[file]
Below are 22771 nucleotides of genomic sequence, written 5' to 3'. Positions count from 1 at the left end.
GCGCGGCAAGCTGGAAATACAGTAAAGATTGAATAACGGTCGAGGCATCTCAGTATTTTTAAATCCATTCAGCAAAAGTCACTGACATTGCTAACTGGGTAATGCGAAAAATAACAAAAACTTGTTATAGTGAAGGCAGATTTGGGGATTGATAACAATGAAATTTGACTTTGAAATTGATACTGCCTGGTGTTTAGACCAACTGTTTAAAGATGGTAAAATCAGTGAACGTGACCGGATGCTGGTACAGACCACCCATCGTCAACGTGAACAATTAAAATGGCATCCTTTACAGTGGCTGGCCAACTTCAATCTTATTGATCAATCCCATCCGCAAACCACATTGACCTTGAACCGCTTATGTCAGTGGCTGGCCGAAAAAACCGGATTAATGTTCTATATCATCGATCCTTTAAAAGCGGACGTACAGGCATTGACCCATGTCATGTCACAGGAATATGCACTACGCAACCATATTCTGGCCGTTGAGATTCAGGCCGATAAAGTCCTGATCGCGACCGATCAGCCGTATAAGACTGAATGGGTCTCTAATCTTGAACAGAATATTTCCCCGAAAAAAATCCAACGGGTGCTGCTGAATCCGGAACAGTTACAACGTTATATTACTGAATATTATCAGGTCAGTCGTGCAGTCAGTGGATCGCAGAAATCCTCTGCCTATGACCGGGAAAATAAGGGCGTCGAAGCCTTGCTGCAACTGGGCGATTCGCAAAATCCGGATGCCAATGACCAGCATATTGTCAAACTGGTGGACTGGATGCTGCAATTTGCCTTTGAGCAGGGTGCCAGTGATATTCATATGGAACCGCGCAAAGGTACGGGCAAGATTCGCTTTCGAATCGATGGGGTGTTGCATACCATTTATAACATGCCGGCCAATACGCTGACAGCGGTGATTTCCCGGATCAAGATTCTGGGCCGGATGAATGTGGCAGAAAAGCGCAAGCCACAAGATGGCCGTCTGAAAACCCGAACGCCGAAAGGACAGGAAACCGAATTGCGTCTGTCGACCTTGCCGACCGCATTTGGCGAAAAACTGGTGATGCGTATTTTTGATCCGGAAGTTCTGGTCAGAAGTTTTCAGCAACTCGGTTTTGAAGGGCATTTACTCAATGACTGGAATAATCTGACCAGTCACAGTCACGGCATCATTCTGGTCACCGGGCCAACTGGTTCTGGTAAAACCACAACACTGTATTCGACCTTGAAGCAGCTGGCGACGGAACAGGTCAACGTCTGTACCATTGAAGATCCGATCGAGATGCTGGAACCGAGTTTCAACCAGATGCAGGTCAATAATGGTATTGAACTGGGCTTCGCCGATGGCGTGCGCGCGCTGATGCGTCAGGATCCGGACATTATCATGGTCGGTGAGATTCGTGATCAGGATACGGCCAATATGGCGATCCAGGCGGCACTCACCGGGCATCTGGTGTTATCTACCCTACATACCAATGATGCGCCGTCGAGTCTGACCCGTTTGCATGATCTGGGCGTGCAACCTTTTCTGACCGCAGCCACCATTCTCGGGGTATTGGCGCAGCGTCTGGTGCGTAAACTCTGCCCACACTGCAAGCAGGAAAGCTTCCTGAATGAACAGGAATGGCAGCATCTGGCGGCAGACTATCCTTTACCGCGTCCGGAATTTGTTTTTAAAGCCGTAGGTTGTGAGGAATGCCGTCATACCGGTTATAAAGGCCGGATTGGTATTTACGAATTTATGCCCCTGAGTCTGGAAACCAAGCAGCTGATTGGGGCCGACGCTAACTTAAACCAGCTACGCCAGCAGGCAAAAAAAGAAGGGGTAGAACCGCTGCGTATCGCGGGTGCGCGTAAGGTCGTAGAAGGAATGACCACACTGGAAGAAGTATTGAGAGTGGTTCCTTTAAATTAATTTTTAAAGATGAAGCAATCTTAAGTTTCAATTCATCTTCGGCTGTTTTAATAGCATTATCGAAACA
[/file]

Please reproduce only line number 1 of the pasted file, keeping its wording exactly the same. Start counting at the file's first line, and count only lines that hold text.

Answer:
Below are 22771 nucleotides of genomic sequence, written 5' to 3'. Positions count from 1 at the left end.